Monthly Archives: August 2016

Eric Clapton – Live in San Diego 2007

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The album, which was recorded March 15, 2007, at San Diego’s iPayOne Center, features several appearances—and compositions—by JJ Cale. At the time, Clapton and Cale—Clapton’s buddy and mentor—were casually supporting their recent studio effort, 2006’s Road to Escondido.

“This is the realization of what may have been my last ambition: to work with the man whose music has inspired me for as long as I can remember,” Clapton said of Road to Escondido in 2006Cale died July 26, 2013.

Other featured performers include Derek Trucks—who handles the late Duane Allman’s slide parts on the album’s Derek and the Dominos tunes—plus Doyle Bramhall II and Robert Cray, who guests on “Crossroads.” Trucks also is heavily featured on “Motherless Children,” and it’s downright fun to watch Clapton and Trucks open up their bottomless bags of tasty slide licks in the clip below.

From a personal standpoint, Clapton’s 2007 backing band was his best ever (as a solo artist). As heard on Live in San Diego, their versions of Derek and the Dominos tracks—especially “Tell the Truth”—are unparalleled.

The original version of “Motherless Children,” one of the strongest opening cuts on a Clapton album since Cream’s Wheels of Fire, features Clapton on slide guitar, and it burns from the get-go. The song, which finds the guitarist delivering a playful variation of the melody during the twin guitar solos, was arranged by Clapton and his Derek and the Dominos band mate bassist Carl Radle. The song also features fine playing by second guitarist George Terry and drummer Jamie Oldaker.

Live in San Diego will be available September 30 as a two-disc CD, a three-disc vinyl set and as a digital album. If you pre-order the album at ericclapton.com, you’ll receive “Anyway the Wind Blows” (watch it here) immediately, plus two additional songs before the album’s release date. The album also is available for preorder via iTunes.

Eric Clapton, Live in San Diego Track Listing

“Tell the Truth”
“Key to the Highway”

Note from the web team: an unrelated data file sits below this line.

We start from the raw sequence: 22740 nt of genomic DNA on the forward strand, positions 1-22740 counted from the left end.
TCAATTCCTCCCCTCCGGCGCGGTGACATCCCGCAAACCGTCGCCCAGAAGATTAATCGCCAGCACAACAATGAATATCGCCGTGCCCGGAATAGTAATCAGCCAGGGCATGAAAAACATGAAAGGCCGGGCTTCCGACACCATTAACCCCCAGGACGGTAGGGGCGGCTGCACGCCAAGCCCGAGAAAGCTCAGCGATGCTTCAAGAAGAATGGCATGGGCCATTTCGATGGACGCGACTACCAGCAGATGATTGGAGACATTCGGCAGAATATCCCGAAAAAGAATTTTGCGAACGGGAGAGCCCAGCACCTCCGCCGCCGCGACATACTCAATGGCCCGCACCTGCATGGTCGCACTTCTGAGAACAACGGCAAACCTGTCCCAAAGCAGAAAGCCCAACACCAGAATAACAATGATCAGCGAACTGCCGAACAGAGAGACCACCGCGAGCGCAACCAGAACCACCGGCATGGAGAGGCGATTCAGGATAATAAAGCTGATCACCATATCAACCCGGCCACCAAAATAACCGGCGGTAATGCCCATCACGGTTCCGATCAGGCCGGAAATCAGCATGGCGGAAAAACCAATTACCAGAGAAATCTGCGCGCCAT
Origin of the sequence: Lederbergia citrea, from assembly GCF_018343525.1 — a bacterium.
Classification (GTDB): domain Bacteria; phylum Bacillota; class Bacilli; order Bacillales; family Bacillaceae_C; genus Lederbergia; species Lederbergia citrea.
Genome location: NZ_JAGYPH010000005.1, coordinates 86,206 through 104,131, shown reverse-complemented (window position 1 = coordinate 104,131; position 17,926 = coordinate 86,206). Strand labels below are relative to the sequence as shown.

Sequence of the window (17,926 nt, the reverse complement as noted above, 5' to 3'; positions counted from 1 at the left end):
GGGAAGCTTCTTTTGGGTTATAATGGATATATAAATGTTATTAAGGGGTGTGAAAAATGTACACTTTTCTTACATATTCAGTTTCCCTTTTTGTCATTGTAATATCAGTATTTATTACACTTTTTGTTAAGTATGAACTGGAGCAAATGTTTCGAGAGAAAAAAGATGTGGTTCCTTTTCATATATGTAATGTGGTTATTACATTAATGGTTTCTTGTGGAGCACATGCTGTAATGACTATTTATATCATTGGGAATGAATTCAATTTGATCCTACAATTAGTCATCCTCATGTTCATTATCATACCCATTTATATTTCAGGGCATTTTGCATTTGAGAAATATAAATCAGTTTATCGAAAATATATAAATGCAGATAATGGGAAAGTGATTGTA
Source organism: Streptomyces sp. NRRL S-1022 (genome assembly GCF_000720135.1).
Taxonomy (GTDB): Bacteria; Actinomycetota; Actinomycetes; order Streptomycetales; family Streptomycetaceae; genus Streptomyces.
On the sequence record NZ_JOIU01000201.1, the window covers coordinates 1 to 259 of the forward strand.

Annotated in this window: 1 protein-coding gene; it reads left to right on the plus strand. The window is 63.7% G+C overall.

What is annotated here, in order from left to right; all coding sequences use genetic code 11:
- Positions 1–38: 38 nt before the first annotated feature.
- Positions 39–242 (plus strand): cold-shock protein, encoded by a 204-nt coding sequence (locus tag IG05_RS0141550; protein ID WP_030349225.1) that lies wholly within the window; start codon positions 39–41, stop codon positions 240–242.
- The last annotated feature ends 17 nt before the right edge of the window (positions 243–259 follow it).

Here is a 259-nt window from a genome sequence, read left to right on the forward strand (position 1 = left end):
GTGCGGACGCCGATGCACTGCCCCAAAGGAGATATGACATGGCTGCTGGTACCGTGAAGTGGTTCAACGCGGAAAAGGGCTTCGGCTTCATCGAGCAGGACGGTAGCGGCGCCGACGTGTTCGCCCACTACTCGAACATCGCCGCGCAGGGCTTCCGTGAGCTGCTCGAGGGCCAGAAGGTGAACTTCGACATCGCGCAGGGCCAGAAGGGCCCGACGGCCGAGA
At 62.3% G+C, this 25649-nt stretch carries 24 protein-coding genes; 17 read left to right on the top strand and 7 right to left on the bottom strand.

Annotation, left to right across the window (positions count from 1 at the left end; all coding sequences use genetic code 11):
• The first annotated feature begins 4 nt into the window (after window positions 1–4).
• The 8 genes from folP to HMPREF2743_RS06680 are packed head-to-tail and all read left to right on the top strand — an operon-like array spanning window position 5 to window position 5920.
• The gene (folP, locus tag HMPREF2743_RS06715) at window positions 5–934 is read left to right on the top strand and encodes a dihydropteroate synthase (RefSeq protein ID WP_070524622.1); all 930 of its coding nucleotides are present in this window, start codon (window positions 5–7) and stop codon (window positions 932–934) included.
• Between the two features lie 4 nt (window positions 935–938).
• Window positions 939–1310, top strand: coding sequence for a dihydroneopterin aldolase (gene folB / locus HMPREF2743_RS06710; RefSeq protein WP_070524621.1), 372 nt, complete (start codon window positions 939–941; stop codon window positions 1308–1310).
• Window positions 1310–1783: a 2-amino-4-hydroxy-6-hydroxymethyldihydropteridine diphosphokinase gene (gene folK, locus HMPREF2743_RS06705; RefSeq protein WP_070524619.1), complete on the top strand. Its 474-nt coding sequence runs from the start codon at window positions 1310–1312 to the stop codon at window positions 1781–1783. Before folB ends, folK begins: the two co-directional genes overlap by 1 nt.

“Got to Get Better in a Little While”
“Little Wing”
“Anyday”
“Anyway the Wind Blows”
“After Midnight”
“Who Am I Telling You?”
“Don’t Cry Sister”
“Cocaine”
“Motherless Children”
“Little Queen of Spades”
“Further on Up the Road”
“Wonderful Tonight”
“Layla”
“Crossroads”

EricDerek

 

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Doyle Bramhall II, New Album: Rich Man

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I first saw Doyle play on the DVD Sessions for Robert J., which is also an album that Eric Clapton put out in 2004.  I saw this guy playing slide, left handed, on a right handed strat, upside down, with the strings strung backwards (look at the photo above).  I’d never seen anyone play like that.  The heavy strings are on the bottom and the light strings are on the top.  The only other person that I had heard of who played like this was Albert King (one of the three Kings – BB King, Albert King and Freddie King).

I saw Doyle play at the Bull Run restaurant in Shirly, MA (the place is fantastic and only 45 minutes away).  He was absolutly on fire that night.  He’ll be playing Portland, ME soon as well as Tupelo Music Hall in Londonderry, NH later this year.  His latest album, “Rich Man” will be released later in September.  I can’t wait to hear it…

“Rich Man,” the album’s title track, says Bramhall, “is about living for the day, recognizing it’s all we have and finding strength and personal spirituality. It’s about gratitude for spiritual and personal peace.” It also plays on the word “lowly”: “It has a dual meaning. It expresses the difficulty in achieving spiritual peace and gratitude, and represents getting close to the earth and the truth of who you are as a human being- in that state, you have everything you need.”

RichMan

Here is a video that I love of Doyle playing “Cry”, featuring Alice Smith…

Matt Becker

Live from Matt’s House

 

 

 

 

 

 

 

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